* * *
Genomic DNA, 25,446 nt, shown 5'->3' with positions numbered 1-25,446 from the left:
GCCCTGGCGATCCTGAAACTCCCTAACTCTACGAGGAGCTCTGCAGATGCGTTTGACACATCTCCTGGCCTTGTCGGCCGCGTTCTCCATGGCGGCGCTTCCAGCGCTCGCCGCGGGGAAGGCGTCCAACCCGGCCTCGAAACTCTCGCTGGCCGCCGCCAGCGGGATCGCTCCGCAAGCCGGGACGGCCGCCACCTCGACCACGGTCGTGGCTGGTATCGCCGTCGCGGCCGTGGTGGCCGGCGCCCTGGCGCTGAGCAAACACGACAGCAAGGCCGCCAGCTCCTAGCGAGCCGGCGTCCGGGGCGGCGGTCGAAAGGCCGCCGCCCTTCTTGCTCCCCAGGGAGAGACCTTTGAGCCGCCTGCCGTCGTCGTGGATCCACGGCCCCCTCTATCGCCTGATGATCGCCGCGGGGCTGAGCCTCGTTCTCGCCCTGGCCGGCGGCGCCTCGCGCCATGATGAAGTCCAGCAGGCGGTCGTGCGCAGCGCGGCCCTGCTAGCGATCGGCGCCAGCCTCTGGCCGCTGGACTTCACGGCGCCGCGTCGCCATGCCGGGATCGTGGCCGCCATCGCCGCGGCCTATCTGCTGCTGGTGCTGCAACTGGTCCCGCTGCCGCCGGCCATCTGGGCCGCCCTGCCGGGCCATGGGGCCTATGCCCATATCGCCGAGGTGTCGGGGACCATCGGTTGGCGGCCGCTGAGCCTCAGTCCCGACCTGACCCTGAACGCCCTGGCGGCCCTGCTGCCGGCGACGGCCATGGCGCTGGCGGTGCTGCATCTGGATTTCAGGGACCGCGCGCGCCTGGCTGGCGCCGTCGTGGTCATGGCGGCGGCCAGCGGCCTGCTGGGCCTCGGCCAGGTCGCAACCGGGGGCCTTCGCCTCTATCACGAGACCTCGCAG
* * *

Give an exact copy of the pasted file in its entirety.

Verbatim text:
Genomic DNA, 25,446 nt, shown 5'->3' with positions numbered 1-25,446 from the left:
GCCCTGGCGATCCTGAAACTCCCTAACTCTACGAGGAGCTCTGCAGATGCGTTTGACACATCTCCTGGCCTTGTCGGCCGCGTTCTCCATGGCGGCGCTTCCAGCGCTCGCCGCGGGGAAGGCGTCCAACCCGGCCTCGAAACTCTCGCTGGCCGCCGCCAGCGGGATCGCTCCGCAAGCCGGGACGGCCGCCACCTCGACCACGGTCGTGGCTGGTATCGCCGTCGCGGCCGTGGTGGCCGGCGCCCTGGCGCTGAGCAAACACGACAGCAAGGCCGCCAGCTCCTAGCGAGCCGGCGTCCGGGGCGGCGGTCGAAAGGCCGCCGCCCTTCTTGCTCCCCAGGGAGAGACCTTTGAGCCGCCTGCCGTCGTCGTGGATCCACGGCCCCCTCTATCGCCTGATGATCGCCGCGGGGCTGAGCCTCGTTCTCGCCCTGGCCGGCGGCGCCTCGCGCCATGATGAAGTCCAGCAGGCGGTCGTGCGCAGCGCGGCCCTGCTAGCGATCGGCGCCAGCCTCTGGCCGCTGGACTTCACGGCGCCGCGTCGCCATGCCGGGATCGTGGCCGCCATCGCCGCGGCCTATCTGCTGCTGGTGCTGCAACTGGTCCCGCTGCCGCCGGCCATCTGGGCCGCCCTGCCGGGCCATGGGGCCTATGCCCATATCGCCGAGGTGTCGGGGACCATCGGTTGGCGGCCGCTGAGCCTCAGTCCCGACCTGACCCTGAACGCCCTGGCGGCCCTGCTGCCGGCGACGGCCATGGCGCTGGCGGTGCTGCATCTGGATTTCAGGGACCGCGCGCGCCTGGCTGGCGCCGTCGTGGTCATGGCGGCGGCCAGCGGCCTGCTGGGCCTCGGCCAGGTCGCAACCGGGGGCCTTCGCCTCTATCACGAGACCTCGCAG